Problem & Objective:
In the past, a number of global health initiatives as well as financing and donor organizations (e.g. UNITAID, the Stop-TB-Initiative, GAVI, or The Global Fund; in the following referred to as "organizations") have significantly improved access to essential medicines and healthcare products/services in developing countries. They have been particularly successful in lowering purchasing prices through volume consolidation and centralization of purchasing activities. However, besides the significant benefits from economies of scale, risk pooling, transaction cost reduction, etc., full consolidation of procurement volumes may not always be feasible and there may also be very good reasons to opt for other sourcing strategies.
UNICEF, for example, diversified the supplier base for ready-to-use therapeutic food (RUTF) from one to fourteen suppliers to ensure sufficient capacity, competition in the supply market, assurance of quality, as well as to support local economies (Komrska, 2013). GAVI announced a long term plan to procure pneumococcal vaccines from multiple suppliers through an advance market commitment "...to accelerate the development of new [Pneumococcal] vaccines, to contribute to the creation of a healthy market with multiple suppliers, and to enhance the possibility to access lower tail prices through future offers..." (GAVI Alliance Secretariat, 2013a, p. 32). More examples can be found here (more).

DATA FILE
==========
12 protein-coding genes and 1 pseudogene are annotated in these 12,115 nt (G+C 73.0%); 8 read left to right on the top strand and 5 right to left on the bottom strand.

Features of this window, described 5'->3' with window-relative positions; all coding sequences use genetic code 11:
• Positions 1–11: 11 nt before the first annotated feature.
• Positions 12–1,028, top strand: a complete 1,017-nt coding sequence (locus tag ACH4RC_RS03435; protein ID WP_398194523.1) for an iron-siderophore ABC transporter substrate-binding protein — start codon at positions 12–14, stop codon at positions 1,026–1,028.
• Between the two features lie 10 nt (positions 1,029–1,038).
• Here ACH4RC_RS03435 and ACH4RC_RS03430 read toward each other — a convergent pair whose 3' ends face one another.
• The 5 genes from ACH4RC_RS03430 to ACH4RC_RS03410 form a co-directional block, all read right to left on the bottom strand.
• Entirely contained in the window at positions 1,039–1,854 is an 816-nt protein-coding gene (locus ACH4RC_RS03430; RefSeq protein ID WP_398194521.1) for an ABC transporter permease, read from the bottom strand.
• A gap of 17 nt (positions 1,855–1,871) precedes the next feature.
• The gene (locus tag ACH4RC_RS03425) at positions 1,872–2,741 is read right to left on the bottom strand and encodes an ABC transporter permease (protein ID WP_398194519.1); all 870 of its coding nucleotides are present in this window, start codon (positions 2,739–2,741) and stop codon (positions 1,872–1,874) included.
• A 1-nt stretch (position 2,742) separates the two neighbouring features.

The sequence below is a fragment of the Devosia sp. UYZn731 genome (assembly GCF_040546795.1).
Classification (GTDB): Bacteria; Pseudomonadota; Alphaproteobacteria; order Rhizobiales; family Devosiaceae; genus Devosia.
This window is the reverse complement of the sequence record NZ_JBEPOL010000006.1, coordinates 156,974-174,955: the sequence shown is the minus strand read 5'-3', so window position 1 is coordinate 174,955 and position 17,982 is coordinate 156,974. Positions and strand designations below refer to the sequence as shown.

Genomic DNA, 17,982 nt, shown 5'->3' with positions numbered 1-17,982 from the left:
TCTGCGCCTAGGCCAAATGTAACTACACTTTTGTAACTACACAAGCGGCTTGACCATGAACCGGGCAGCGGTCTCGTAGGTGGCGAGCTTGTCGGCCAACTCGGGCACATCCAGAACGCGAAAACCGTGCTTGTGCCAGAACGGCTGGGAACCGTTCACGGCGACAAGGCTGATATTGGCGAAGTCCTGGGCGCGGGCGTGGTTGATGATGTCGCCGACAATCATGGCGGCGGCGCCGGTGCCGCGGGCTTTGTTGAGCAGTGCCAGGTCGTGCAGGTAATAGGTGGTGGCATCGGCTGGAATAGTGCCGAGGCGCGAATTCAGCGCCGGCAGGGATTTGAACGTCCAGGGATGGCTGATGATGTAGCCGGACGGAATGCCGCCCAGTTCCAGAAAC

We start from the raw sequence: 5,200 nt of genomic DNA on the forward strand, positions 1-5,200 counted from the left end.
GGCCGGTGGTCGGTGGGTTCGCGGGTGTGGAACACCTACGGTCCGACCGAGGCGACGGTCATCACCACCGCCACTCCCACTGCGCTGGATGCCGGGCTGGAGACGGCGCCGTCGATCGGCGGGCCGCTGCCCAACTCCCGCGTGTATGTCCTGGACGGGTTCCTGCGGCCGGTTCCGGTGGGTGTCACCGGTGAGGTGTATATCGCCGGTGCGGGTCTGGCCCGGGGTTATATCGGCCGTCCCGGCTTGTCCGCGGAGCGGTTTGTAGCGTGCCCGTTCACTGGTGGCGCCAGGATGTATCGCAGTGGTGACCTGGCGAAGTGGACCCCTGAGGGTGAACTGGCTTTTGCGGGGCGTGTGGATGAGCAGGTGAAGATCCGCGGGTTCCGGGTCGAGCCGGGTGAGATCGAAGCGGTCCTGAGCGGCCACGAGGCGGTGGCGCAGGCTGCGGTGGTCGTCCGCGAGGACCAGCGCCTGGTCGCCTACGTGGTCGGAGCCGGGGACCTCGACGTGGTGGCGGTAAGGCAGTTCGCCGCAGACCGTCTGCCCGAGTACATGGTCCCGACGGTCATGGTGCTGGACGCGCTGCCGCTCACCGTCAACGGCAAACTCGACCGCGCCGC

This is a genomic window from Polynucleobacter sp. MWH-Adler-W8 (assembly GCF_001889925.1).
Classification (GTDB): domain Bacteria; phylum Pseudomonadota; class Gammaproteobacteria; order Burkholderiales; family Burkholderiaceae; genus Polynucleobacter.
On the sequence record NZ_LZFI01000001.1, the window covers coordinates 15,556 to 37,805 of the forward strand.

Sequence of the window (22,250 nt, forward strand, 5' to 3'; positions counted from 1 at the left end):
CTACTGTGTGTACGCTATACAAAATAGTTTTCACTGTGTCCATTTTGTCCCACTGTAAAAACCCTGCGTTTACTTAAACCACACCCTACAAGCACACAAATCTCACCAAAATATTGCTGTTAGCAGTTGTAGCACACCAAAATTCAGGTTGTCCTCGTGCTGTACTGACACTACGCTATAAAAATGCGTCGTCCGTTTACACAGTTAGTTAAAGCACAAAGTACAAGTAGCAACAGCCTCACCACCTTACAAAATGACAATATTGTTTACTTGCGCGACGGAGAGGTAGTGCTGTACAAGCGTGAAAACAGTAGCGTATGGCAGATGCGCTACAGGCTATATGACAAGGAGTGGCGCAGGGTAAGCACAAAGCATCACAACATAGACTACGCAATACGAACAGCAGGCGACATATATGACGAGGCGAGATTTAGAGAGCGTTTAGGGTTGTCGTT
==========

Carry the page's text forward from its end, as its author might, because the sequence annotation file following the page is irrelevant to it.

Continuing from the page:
These examples show that organizations acknowledge that volume consolidation through single sourcing has a potential to undermine supply market health and long term welfare in the developing countries. A sourcing strategy not only determines procurement and supply chain costs, but also innovation, competition, supply market health etc. (see Figure). Choosing the right strategy is difficult, because of complex trade-offs between the advantages and disadvantages in multiple dimensions, misalignment between long term and short term objectives, and diverging incentives of multiple stakeholders. In our research we aim to develop a toolkit that supports the management of global health initiatives and associated procurement organizations to develop sourcing strategies that guarantee healthy supplier markets and long term welfare maximization.
Read the complete motivation of our research here (more).
Our research currently focusses on the elements that shape the sourcing strategies of procurement organizations that focus on essential medicines and other products and health care services for developing countries. Our research agenda continuously evolves - current topics are:
Supply Market Commitments: Efficiency and Incentives for Long-Term Market Health and Innovation (more)
Supply resilience in the presence of suppliers’ economies of scale (more)
Optimal Mechanisms to Award Contracts (more)
Healthcare Supply Market Interventions (Collaboration with Prashant Yadav)
2016 [ nach oben ]
Drug Procurement with Long Term Considerations: Volume Splits and Volume Guarantees (2016).
Maverick Buying: Eliminate, Participate, Leverage. in International Journal of Production Economics (2016). 179 77--89.
The Value of Entrant Manufacturers: A Study of Competition and Risk for Donor-Funded Procurement of Essential Medicines (2016).
Sourcing uncertain product quality: Competition, learning, and volume postponement (2016).
2012 [ nach oben ]
Reservation and Allocation Policies for Influenza Vaccines. in European Journal of Operations Research (2012). 222(3) 495--507.